I'd argue that has much to do with soccer's lack of strong local institutions that the other American major leagues benefit from and is the most important reason why an "open" model should be considered, both for creating stronger local soccer institutions and connecting them to MLS.

I have heard a lot of people last week talk about why an "open" system should replace the "closed" system that is in place in MLS and has been in place in every pro league since the Chiefs' outlaw NPSL and the rival United Soccer Association began in 1967. I haven't heard anyone say they believe an "open" system will happen any time soon. (I'd add that no one could have imagined, say, in 1985 that we'd ever see an outdoor league like MLS is today either.)

The local connections that tie neighborhoods and towns and cities to clubs are what make soccer unique around the world. They prop the sport up in the face of market forces that otherwise make it increasingly unsustainable. (Many point to the flood of American money into European soccer as a sign of the strength of its model. The counter: European leagues are desperate for investors, any investors, to keep their clubs afloat, and many clubs are for sale at bargain-basement prices.)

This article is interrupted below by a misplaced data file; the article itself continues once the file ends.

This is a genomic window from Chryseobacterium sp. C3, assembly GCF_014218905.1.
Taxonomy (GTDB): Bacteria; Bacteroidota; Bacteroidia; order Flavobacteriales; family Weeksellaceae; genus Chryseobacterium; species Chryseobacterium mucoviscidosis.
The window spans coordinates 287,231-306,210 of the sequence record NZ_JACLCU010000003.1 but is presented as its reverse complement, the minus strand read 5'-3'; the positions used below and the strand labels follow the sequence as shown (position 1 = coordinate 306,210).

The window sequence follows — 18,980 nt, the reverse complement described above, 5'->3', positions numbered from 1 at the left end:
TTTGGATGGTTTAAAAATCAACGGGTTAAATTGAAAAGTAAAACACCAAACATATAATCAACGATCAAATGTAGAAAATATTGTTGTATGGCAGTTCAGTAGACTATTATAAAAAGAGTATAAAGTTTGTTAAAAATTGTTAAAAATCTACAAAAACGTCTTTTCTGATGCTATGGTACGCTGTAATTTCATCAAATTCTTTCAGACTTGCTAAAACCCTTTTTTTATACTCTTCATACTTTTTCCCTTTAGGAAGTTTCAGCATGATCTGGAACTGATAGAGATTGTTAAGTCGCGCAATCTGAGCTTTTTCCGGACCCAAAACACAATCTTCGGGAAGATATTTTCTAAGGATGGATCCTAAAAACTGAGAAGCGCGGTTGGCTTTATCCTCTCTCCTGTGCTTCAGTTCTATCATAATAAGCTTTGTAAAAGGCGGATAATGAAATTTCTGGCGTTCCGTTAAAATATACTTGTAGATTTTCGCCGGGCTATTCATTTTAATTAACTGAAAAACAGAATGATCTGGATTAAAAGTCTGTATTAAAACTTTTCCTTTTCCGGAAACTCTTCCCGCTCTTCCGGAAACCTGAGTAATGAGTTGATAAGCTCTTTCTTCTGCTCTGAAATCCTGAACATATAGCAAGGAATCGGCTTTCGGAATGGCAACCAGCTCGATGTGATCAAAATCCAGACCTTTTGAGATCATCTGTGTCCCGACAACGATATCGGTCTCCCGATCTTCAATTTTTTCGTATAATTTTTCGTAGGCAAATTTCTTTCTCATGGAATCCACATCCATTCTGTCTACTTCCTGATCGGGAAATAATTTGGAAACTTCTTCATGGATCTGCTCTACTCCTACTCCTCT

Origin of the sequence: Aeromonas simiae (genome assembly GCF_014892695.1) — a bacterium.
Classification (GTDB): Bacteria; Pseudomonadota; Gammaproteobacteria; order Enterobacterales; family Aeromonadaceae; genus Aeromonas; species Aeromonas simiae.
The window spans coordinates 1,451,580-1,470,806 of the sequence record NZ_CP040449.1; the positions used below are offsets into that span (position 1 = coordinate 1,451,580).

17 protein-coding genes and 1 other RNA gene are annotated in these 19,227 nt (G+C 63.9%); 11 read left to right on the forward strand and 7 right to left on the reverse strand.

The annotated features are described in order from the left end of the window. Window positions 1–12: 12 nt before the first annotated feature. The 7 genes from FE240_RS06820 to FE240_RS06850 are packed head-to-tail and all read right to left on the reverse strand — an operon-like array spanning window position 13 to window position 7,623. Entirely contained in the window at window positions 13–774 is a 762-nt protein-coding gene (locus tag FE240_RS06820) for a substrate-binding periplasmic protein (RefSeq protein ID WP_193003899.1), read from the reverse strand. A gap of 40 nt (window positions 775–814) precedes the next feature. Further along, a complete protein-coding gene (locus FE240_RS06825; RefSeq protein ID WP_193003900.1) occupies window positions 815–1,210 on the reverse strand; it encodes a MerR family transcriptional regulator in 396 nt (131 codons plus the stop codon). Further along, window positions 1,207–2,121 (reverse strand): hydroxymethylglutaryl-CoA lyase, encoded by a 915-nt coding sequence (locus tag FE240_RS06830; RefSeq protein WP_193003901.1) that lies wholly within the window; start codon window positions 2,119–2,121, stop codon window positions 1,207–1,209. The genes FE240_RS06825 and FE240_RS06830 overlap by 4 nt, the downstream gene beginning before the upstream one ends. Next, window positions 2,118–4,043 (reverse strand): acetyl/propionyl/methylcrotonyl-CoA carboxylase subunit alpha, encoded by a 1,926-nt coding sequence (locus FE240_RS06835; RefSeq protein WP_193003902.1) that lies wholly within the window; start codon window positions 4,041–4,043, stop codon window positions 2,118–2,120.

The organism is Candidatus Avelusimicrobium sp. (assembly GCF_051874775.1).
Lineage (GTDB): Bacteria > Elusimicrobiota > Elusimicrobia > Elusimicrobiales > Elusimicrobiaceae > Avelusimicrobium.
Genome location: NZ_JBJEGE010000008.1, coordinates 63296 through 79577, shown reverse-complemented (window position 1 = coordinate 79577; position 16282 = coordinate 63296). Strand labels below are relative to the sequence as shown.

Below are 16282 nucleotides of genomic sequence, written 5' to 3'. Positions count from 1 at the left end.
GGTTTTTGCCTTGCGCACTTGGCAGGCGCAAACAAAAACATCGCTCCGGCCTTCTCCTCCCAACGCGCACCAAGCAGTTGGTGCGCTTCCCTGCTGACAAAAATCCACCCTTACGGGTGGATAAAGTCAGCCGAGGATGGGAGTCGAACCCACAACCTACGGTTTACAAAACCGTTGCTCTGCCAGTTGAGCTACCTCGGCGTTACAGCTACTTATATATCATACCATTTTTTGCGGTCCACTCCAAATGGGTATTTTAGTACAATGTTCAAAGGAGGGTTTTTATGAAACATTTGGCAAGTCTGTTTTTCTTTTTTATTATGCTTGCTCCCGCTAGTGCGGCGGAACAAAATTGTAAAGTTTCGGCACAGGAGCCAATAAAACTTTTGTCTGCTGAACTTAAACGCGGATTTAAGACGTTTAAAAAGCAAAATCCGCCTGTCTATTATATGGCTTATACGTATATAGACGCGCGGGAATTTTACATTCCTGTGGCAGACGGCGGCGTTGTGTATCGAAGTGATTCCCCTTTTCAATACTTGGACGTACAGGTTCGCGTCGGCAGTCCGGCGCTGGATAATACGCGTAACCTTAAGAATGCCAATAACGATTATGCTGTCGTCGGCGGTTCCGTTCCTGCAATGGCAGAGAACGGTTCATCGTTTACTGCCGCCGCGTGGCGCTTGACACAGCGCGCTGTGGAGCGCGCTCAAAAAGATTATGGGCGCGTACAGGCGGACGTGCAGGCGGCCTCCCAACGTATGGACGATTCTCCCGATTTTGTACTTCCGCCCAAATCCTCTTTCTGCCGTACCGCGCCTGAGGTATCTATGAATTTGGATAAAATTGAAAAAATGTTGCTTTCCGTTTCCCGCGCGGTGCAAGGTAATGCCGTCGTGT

Without those local connections, an investment model grew the sport in the United States, and MLS took it one step further, instituting all kind of mechanisms -- single-entity, salary cap, targeted spending, limited free agency, restrictive player entry, all incorporated into a collective bargaining agreement -- to deal with those same market forces that set off the current crisis in European soccer.

Every now and then, the so-called Fricker plan is brought up. The plan the late Werner Fricker, the USSF president for seven years (1984-90), developed as the answer for a new pro league -- an open system with promotion and relegation across three tiers -- and presented at the 1988 AGM in Philadelphia.